Saturday, March 11, 2023 7:58 PM

Weather headlines: Another California atmospheric river, a winter Noreaster, and severe storms for the South


The battle of the season continues with winter and spring dueling one another and this will bring high-impact weather to millions across the United States over the coming days.

Another atmospheric river to slam California bringing more flooding

California cannot catch a break. Another atmospheric river is set to bring heavy rain to the state early this upcoming week which will lead to additional flooding in areas that are already under a state of emergency.

Additional spotty precipitation is expected for the remainder of this weekend with the heaviest activity focused on central and northern parts of the state but the next atmospheric river is already setting up near Hawaii and will move toward California Monday, Tuesday, and Wednesday of this upcoming week.

Despite a brief decrease in the intensity and coverage of the precipitation this weekend, flooding is still expected as runoff and snowmelt continue. Because of the risk, flood alerts continue for millions in California. Additional flood alerts are expected to be issued for most of California from late Monday through Wednesday.

Early week atmospheric river key takeaways

Early week atmospheric river key takeaways

The biggest impacts from the developing atmospheric river will arrive Monday night continuing into early Wednesday, shifting from northern California to southern California during this timeframe. Heavy rain will be the biggest concern with a couple to several inches of rain falling from Los Angeles County north. The foothills communities will see 3-6 inches of rain with isolated higher amounts favoring the southwest-facing slopes of the foothills and mountains. Los Angeles, San Francisco, and Sacramento can expect 1-3 inches of rain with 1/2 - 1 inch for San Diego. The snow level will be above 7,000 feet in southern California and 5,000 feet in northern and central California where feet of snow are expected for the highest peaks.

Precipitation (liquid) forecast next 7 days

Precipitation (liquid) forecast next 7 days

With the additional heavy rain, there's an increased risk of flooding, landslides, and mudslides. Never cross a road covered by water.

Say it ain't snow! Heavy snow is expected with a Nor'easter

A potent storm system is expected to bring heavy precipitation and strong winds to the Northeast early this upcoming week a system in the Midwest races toward the East Coast spinning up a surface area of low pressure that'll intensify into a nor'easter late Monday and Tuesday.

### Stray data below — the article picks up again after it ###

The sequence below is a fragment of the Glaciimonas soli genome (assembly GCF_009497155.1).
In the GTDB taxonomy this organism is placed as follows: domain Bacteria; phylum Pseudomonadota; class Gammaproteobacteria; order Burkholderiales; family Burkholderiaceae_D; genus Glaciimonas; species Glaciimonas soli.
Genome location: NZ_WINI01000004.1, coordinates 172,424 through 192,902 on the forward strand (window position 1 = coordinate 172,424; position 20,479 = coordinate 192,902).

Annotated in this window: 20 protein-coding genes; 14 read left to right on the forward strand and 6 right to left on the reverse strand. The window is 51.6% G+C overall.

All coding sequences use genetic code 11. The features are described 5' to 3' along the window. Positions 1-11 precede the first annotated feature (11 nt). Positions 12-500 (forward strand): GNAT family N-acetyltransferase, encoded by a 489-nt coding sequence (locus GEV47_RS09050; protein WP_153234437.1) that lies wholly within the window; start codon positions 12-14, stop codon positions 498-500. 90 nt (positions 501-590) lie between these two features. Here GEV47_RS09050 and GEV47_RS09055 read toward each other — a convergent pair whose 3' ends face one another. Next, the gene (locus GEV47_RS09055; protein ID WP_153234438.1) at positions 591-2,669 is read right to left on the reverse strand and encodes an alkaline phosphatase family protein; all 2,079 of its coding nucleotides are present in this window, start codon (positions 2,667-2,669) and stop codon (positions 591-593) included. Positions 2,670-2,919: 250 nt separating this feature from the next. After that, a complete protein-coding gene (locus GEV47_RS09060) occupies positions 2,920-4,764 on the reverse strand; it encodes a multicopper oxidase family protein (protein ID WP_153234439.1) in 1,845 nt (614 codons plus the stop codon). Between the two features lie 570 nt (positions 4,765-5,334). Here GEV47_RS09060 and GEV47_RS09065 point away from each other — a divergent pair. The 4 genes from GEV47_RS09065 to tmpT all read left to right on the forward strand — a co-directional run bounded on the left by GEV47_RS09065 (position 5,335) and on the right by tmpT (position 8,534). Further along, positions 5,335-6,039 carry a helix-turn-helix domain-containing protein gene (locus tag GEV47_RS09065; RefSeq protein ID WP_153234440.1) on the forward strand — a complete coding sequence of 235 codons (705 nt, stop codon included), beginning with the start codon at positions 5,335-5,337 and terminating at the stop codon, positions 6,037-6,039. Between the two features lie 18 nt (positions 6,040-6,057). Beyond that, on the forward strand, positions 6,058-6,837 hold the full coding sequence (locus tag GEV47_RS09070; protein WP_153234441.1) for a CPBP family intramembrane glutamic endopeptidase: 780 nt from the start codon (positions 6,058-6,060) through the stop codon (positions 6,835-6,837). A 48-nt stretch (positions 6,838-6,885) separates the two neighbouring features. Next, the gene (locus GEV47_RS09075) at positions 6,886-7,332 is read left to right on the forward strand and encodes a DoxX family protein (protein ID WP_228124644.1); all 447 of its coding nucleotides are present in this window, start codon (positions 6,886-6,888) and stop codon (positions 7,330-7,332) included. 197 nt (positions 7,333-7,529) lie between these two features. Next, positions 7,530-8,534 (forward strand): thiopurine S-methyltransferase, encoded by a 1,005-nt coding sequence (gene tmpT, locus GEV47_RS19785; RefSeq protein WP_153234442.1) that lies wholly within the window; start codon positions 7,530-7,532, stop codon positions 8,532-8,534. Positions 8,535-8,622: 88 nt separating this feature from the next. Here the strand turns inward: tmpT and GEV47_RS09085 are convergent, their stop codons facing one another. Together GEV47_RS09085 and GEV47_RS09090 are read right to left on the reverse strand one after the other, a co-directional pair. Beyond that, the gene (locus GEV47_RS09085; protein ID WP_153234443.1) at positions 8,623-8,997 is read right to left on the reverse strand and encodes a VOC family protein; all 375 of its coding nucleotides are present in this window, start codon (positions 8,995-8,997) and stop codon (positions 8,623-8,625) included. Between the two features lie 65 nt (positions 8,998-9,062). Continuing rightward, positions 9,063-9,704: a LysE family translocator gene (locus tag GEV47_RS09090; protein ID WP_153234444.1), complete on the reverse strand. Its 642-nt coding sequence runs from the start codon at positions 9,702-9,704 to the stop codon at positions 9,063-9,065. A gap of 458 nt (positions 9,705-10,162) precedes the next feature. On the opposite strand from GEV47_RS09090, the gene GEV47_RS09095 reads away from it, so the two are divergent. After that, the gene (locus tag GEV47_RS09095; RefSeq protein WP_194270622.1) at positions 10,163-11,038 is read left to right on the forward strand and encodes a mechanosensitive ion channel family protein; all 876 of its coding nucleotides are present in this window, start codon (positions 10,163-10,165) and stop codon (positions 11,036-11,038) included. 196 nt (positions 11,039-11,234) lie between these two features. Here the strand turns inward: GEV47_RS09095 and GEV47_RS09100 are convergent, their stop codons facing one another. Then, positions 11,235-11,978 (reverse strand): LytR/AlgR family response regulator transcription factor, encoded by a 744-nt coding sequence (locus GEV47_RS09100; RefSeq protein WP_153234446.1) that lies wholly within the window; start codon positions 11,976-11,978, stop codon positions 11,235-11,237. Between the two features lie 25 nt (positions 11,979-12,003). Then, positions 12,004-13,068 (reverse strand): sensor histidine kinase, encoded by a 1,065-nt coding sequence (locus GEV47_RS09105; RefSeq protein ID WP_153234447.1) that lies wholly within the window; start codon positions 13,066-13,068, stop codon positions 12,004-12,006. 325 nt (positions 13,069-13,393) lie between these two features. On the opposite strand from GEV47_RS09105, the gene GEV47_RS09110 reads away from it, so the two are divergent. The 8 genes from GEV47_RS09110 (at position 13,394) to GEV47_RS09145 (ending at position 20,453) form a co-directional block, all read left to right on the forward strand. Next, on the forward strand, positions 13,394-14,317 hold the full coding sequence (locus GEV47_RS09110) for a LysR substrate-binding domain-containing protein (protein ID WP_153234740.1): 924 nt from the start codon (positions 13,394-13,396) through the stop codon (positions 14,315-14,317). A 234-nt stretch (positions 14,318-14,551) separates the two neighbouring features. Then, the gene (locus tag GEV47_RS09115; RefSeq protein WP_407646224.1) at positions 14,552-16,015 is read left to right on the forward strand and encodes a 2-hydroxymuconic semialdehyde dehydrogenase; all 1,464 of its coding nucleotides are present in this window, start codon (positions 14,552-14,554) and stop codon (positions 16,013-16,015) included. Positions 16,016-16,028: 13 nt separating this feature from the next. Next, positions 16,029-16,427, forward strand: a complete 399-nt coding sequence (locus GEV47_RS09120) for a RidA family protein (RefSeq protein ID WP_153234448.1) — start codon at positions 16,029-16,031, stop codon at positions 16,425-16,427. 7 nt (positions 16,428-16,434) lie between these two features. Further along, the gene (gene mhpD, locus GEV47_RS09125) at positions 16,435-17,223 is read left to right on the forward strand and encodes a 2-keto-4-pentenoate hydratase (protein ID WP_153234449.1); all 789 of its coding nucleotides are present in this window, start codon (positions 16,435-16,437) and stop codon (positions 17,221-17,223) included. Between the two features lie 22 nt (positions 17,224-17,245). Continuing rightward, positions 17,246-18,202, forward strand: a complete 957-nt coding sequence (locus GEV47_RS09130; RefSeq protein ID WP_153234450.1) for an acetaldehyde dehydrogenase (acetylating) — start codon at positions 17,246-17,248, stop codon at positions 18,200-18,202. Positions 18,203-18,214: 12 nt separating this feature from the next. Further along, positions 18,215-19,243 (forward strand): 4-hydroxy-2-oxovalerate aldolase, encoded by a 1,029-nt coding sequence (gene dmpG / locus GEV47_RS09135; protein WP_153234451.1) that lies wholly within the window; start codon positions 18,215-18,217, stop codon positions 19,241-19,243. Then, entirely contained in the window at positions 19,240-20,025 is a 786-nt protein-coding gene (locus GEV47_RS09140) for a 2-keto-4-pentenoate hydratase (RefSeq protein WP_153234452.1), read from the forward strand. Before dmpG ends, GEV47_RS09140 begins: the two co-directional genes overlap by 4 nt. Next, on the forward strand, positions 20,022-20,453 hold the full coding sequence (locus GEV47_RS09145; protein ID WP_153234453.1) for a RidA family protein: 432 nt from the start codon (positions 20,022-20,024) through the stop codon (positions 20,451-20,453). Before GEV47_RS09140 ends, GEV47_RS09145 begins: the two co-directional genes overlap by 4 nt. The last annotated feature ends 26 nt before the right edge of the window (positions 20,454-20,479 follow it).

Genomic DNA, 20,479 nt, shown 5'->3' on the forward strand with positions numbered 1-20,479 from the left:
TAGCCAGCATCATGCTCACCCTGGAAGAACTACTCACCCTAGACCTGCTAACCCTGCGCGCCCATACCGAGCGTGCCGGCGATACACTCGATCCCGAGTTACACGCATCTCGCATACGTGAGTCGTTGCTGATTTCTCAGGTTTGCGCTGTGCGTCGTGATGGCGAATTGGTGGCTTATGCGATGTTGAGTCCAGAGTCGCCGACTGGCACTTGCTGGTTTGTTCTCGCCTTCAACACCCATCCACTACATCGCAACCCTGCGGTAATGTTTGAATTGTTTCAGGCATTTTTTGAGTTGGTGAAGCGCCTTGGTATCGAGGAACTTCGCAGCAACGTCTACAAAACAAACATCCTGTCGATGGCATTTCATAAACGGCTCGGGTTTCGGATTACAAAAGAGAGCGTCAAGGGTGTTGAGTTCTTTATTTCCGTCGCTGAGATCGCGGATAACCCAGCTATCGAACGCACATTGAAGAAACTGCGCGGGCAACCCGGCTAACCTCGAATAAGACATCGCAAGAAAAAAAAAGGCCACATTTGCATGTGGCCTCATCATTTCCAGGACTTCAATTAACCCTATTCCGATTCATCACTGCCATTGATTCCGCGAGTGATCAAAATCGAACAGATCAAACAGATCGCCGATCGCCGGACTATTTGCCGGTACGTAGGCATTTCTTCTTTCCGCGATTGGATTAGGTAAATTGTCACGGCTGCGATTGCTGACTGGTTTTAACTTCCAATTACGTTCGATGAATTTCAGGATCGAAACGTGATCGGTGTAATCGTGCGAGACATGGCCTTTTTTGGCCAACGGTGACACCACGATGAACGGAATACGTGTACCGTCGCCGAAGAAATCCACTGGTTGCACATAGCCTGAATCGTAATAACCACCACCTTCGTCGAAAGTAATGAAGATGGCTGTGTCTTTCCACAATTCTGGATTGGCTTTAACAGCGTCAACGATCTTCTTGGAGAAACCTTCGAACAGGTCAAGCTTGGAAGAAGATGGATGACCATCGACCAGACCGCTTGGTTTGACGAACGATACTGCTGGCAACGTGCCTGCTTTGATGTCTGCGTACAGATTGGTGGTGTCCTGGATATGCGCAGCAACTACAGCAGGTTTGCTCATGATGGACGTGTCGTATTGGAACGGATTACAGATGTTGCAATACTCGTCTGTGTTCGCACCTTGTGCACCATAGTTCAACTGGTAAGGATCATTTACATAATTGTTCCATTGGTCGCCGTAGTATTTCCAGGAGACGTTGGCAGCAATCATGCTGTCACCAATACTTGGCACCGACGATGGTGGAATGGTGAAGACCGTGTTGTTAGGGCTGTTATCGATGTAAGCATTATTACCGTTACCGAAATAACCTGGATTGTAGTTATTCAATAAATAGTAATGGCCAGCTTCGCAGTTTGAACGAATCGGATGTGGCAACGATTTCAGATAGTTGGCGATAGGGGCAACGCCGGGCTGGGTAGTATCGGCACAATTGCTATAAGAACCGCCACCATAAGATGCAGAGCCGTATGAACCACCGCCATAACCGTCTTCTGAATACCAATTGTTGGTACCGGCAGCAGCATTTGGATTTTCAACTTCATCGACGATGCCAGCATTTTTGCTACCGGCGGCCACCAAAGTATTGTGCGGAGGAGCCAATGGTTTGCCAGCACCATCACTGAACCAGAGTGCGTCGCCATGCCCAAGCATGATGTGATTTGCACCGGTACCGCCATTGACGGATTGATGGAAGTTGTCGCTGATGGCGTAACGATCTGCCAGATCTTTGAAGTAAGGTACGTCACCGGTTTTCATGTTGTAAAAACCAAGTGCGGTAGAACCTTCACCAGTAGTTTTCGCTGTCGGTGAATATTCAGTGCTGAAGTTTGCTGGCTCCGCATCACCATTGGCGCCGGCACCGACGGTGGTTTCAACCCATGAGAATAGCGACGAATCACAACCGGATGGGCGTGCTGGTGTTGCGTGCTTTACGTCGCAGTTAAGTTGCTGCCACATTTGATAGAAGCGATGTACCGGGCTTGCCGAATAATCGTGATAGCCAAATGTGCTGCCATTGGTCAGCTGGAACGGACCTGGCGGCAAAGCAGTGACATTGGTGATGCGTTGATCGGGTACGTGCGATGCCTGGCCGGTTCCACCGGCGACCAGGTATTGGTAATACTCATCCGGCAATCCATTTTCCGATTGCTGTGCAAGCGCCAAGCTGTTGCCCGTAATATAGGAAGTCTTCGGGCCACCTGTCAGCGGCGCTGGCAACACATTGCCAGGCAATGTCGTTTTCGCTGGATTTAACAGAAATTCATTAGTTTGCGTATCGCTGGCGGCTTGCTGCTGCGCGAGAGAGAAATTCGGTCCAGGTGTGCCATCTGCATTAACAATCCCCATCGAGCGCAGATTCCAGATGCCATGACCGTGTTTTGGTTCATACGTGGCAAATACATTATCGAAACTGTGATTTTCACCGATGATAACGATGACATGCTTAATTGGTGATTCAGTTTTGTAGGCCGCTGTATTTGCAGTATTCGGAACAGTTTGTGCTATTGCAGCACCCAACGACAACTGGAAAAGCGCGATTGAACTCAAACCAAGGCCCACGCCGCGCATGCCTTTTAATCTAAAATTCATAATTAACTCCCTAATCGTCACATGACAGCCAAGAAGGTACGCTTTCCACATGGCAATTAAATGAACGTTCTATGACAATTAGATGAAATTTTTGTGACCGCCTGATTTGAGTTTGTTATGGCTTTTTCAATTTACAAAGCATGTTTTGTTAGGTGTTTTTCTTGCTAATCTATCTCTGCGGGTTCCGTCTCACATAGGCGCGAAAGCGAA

There are some questions regarding the exact track of the low pressure and just how strong this system gets, which will impact the precipitation and wind forecast but confidence is growing in a significant winter storm for parts of the Northeast Monday and Tuesday.

The current track suggests the heaviest snow is expected to fall just west of the I-95 corridor as the cold airmass is marginal for wintry precipitation with this system, which means D.C. and Philadelphia will mainly see a cold, wind-blown rain but the rain will change to snow in Philadelphia. New York City will also see rain as will Boston initially on Monday but the rain will change to snow as the system pulls in colder air.

New York City is expected to see a slushy inch of snow with a couple inches for Boston. Farther inland, a foot or more is possible for the higher terrain of New England and upstate New York. Keep in mind, a slightly different track could significantly impact the accumulation forecast, especially for the major cities along I-95 for the Mid-Atlantic and Northeast.

Modeled snow accumulation forecast

Modeled snow accumulation forecast

The system will also bring strong winds that could disrupt travel, reduce visibility, cause power outages, and lead to areas of coastal flooding.

It should also be noted that the higher terrain of western Virginia and northwestern North Carolina will also see wintry precipitation a little earlier beginning early Sunday for the possibility of light icing.

** Severe storms and isolated tornadoes for the South **

On the warm side of the winter storm, severe weather will erupt this afternoon and evening and again on Sunday from Arkansas to South Carolina.

The severe threat begins Saturday afternoon and evening across eastern Oklahoma, Arkansas, northern Texas, western Tennesee, and northern Mississippi where damaging winds and large hail are possible. Very large hail cannot be ruled out for parts of Oklahoma and Arkansas. There is also a low-end tornado risk Saturday afternoon.

Because of the severe risk, there's a Level 1 and Level 2 severe risk for these areas (the risk is out of a Level 5).

Saturday afternoon/evening severe risk

Saturday afternoon/evening severe risk

The severe risk shifts east overnight into Sunday with a higher severe risk Sunday afternoon and evening across parts of the Deep South and Southeast from Mississippi to Georgia with the severe risk also extending into southern Louisiana and southern South Carolina.

Damaging winds, large hail, and tornadoes are possible within this region. The highest severe risk is along the I-10 corridor where there is the highest chance for very large hail and tornadoes. Because of the severe risk, there's a Level 1 and Level 2 severe risk for these areas (the risk is out of a Level 5).

Sunday afternoon/evening severe risk

Sunday afternoon/evening severe risk

If you live in the severe risk area, make sure you have reliable sources for weather warnings and have a shelter plan in place.